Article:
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Road Trip, day nine

As the ninth day dawns I head to the beach one last time.

The beach was always my way of unloading the stress of the day when I lived in Florida and it is nice to be back.
Parking of course is an issue. When I lived in Jax Beach I left the car in the driveway and walked over to the sand. Now I have to find a parking spot which actually takes a while and I end up several blocks south of where I wanted to walk out on the beach, which means after a quick walk on the sand and dipping my toes in the Atlantic Ocean I completely lose my bearings and it takes a couple of tries to take the right seawalk back to my car.

After breaking down and buying a power adapted for my car so I can charge my phone while I drive, I head west down Beach Blvd. before hoping on I-10 and heading for the panhandle.

The top is down until I hit Tallahassee at which point a few sprinkles cause me to put it up and while off the highway I decide to once again take the scenic route. I drive past the state capitol building and past signs telling me where FSU is before getting on the road south of town toward the Gulf. It's a two lane road through small towns (including one called Crawfordville though I'm not sure if their basketball team won a state title in 1911). It would be a quick trip to the coast, but the cars in front of me all want to do 40 mph through the winding tree-lined roads. After something called the Ochlockonee Bay things clear out and I can cruise pretty quickly for the Gulf, reaching it east of a town called St. Theresa.

The top goes back down in a small fishing village and I drive past a constant stream of waterfront homes, many of them on stilts in case of another major storm.

I drive over something called the Jon Gorrie Memorial Bridge, so called because the state of Florida is terrible at naming bridges, and into yet another in a long stream of towns whose name I cannot pronounce.

I get to Panama City where I pull into a McDonalds to use their wifi. As I get out of the car a bum notices my Indiana plates indicating I'm from Montgomery County. He claims to be from Montgomery and tries to talk to me about Bob Knight. I doubt it. I know the game plan for the homeless often includes making a connection with the guy you're hitting up for money. After a while he tells me Knight kicked him at a clinic for high school basketball coaches and excuses himself because he was a material witness for something that happened on the McDonalds property so he can't stick around. I money-lessly wish him well and move on.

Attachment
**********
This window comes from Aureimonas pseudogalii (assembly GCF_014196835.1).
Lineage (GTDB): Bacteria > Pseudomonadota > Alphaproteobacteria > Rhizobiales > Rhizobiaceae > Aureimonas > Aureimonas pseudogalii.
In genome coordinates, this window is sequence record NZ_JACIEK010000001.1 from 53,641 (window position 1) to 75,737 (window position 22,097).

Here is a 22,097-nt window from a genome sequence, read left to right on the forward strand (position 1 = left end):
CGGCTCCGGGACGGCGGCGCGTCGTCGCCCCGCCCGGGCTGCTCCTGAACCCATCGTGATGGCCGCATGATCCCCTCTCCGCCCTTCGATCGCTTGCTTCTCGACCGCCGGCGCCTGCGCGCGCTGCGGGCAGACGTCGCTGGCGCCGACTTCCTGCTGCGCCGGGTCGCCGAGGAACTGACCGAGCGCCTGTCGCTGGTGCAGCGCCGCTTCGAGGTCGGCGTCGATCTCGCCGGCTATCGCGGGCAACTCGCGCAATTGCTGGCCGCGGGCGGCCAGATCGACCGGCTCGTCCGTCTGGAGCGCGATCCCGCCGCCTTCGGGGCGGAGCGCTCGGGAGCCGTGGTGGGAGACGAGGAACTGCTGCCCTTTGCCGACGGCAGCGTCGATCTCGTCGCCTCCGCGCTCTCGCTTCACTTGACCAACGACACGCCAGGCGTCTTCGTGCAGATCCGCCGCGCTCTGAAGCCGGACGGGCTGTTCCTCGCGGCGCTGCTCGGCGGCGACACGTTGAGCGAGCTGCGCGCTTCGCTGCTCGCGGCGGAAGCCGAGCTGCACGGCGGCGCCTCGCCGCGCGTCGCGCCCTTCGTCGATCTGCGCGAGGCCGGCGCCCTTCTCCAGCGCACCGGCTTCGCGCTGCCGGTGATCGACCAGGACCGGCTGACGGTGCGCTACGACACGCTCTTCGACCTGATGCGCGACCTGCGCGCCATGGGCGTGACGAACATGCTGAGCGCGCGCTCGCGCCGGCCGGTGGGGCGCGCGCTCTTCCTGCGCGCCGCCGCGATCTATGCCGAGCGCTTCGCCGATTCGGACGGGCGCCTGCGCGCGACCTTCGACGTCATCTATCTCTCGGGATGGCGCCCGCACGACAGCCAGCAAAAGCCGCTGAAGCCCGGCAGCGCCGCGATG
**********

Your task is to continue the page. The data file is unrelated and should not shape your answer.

I also make a sad discovery. The power adaptor I just bought only fits in my cig lighter when the car is in drive. Not exactly useful for keeping a laptop charged while parked in a McDonald's parking lot.

Not wanting to get stuck in spring break traffic I head inland to get back on I-10 and am dismayed to learn that it isn't a straight shot, which costs me about an hour. I do get to go through a town called New Hope, but I still call it by its original name - Star Wars.

After an hour I'm back in Alabama, leaving Florida behind after eight wonderful days. I head through Mobile. You enter it via a bridge over Mobile Bay and as soon as you hit downtown you head through a tunnel and just like that Mobile is behind you. Soon I'm in Mississippi and by 1 am I'm in New Orleans.

I stay with another Action News alumn who takes me past the brightly lit Superdome and onto Bourbon Street. There are three great street in this country and so fay my trip has taken me to two of them, Broadway in Nashville and Duval St. in Key West. Here's the third and what a party. There is a mix of guys in suits and women in skank outfits. The bars are all open and doormen stand outside trying to wave everyone in. There are even guys throwing beads from a balcony, though no women take them up on their offer.

I spend most of my time looking at the ground in front of me in order to avoid stepping in puke.

There are two things you notice a lot of, strip clubs and garbage. There are trash cans everywhere and empty cups and discarded pizza plates pouring out of them.

I get a hurricane from a place that looks like an open air candy store with the walls lined with machines stiring drinks.
There is no last call in New Orleans but places close if they aren't getting enough business and eventually they shut the doors and we leave. There are still hundreds of people out and about on the street. I'm told this is a slow night.


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